Indiana Daily Student

'Self-inflicted wounds’: Indiana football players recognize mistakes, look to limit them against Nebraska

<p>Senior linebackers Cam Jones and Aaron Casey celebrate a safety Sept. 10, 2022, at Memorial Stadium. Indiana beat the University of Idaho 35-22 and advanced to a 2-0 record.</p>

Senior linebackers Cam Jones and Aaron Casey celebrate a safety Sept. 10, 2022, at Memorial Stadium. Indiana beat the University of Idaho 35-22 and advanced to a 2-0 record.

Indiana football is coming off another hopeful second half against the University of Cincinnati but was unable to execute the same magic that won the team its first three games. Following its first loss of the season, team leaders, like senior linebacker Cam Jones, said they know there is still potential with this group. As the Hoosiers prepare for Nebraska this week, Jones and other key Hoosier contributors gave their thoughts about the season through week four.  

“We go out and make big plays, but I think we also leave a lot of plays out on the field — self-inflicted wounds that we can control that can change the outcome of a game,” Jones said.  

Jones has taken on a much more vocal role for the team this season following the departure of Micah McFadden last spring. He has stepped up, finding his voice under the motivation of head coach Tom Allen. 

[Related: ‘We need everyone on this team to step up’: Allen absorbs first loss, gears up for Nebraska]

As for the other members of the Indiana defense, it is Jones’ job to make sure everyone is ready to go week-to-week. 

“The sky is the limit for them,” Jones said. “I was talking to Aaron Casey — he has been my best friend since I’ve been here — so seeing him make big plays and put his athleticism on display, it means a lot.”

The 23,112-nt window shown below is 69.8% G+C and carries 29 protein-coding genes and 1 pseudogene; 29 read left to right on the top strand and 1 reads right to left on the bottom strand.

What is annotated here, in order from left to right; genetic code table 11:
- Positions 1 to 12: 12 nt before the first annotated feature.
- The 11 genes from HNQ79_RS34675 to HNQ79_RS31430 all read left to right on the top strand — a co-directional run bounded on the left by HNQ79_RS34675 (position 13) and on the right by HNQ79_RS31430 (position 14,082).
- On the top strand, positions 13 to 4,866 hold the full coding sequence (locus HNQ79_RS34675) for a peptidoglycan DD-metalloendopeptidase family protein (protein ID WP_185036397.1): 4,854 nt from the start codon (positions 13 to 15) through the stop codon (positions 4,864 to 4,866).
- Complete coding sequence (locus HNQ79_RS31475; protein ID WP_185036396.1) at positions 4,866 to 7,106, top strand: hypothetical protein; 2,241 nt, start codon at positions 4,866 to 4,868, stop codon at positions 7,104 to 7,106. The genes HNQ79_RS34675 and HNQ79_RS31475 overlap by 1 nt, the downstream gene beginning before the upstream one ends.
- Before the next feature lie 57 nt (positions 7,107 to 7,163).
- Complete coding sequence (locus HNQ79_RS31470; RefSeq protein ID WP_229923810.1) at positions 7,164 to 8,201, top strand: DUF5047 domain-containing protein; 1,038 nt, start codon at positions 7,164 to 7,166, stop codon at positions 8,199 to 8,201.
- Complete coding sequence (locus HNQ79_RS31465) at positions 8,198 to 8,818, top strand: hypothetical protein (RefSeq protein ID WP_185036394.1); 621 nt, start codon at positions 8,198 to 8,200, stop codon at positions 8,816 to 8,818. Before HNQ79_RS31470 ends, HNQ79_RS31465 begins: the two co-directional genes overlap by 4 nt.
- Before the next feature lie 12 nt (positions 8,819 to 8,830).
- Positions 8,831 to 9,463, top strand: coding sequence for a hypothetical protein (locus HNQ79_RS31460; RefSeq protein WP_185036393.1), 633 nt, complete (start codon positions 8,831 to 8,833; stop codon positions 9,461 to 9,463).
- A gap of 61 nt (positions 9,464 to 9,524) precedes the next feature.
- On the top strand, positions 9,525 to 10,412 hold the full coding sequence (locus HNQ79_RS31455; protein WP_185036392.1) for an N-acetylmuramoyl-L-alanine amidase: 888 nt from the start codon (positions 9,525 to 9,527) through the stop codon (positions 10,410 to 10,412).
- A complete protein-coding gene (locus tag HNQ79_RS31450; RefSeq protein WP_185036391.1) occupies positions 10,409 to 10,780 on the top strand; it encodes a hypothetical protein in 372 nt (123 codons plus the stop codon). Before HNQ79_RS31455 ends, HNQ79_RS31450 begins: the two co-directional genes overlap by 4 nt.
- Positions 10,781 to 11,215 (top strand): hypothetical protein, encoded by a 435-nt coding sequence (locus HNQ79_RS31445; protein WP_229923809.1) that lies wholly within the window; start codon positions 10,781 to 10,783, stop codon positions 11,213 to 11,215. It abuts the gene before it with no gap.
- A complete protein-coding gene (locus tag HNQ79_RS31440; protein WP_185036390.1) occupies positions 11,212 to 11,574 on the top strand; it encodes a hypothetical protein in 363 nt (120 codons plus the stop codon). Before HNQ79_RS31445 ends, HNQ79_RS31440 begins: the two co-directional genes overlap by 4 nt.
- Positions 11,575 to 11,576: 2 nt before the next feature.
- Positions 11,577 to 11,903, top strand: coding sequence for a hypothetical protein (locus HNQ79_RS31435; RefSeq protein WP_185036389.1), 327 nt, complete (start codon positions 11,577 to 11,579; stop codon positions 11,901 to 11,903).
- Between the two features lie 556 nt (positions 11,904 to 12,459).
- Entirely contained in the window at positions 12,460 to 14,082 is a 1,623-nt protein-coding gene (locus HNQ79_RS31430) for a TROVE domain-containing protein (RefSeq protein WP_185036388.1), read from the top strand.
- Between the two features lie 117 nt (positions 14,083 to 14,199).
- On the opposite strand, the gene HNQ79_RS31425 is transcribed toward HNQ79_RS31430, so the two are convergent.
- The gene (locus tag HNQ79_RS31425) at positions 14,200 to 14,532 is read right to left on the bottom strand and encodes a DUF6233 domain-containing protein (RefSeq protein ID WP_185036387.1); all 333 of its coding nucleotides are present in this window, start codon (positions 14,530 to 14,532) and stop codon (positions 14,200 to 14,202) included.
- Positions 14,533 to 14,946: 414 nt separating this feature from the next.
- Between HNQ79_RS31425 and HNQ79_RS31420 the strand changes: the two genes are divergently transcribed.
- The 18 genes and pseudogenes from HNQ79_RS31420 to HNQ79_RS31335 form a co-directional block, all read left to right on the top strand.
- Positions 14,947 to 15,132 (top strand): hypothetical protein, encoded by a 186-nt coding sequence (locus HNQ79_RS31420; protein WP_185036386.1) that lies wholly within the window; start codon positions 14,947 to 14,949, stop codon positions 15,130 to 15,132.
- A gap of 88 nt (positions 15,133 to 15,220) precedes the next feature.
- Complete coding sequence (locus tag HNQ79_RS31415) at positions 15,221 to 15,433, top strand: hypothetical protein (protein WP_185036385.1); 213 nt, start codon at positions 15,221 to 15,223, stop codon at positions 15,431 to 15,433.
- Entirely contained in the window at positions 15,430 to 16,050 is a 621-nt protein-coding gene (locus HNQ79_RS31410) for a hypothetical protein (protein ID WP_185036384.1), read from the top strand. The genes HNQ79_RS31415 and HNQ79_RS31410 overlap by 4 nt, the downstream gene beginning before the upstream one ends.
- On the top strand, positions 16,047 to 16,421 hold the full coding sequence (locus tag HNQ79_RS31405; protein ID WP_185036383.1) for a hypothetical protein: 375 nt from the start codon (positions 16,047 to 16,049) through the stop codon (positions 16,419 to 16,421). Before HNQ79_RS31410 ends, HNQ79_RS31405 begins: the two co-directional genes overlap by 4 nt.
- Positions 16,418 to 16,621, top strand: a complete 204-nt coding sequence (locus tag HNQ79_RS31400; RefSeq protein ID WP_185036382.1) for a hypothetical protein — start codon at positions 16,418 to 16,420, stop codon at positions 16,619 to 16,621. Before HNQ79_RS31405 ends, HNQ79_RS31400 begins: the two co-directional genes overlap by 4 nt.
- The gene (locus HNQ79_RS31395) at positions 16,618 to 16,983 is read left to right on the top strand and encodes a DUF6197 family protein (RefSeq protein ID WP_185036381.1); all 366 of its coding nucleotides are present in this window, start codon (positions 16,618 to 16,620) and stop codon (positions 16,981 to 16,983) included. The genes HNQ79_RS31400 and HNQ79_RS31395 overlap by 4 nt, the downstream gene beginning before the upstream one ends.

As a senior, linebacker Aaron Casey came into the season for the first time as a full-time starter in 2022, a role he does not take lightly. 

“I think it’s attention to detail, just how I look at things throughout the week,” Casey said. “Just feeding off Cam Jones and that back-and-forth communication with the rest of the linebackers has been huge.” 

The Indiana offense struggled to stay alive against Cincinnati, keeping with the trend of playing from behind. Still, one positive takeaway from the last few weeks has been the awakening of the Indiana running game. Senior running back Shaun Shivers found the end zone against the Bearcats, giving life to the offense in the second half. 

“Before the play started, I saw that they were blitzing from both sides,” Shivers said. “I saw the corner had moved closer toward the hash, so I knew they were crashing down. Instead of trying something up the middle, I decided to bounce it outside.” 

As the Big Ten schedule becomes tougher, the offense must find a way to play at its highest level. It has had great individual quarters and halves, but it will take a complete game to win in one of the toughest college football conferences. 

[Related: COLUMN: What should fans expect of Indiana football in Big Ten play?]

“We just have to come out faster,” Shivers said. “We’ve been playing kind of slow in the first half in the past four games, if we just come out and dominate the first half like we do in the second half, the game could be pretty different.” 

As Indiana heads to Lincoln, Nebraska this week, it will have an opportunity to get its first road win against a subpar Nebraska program in the midst of a head coaching transition. 

Follow reporters Garrett Newman (@GarrettNewman20) and Jacob Spudich (@spudichjacob) and columnist Will Foley (@foles24) for updates throughout the game and the rest of the Indiana football season. 

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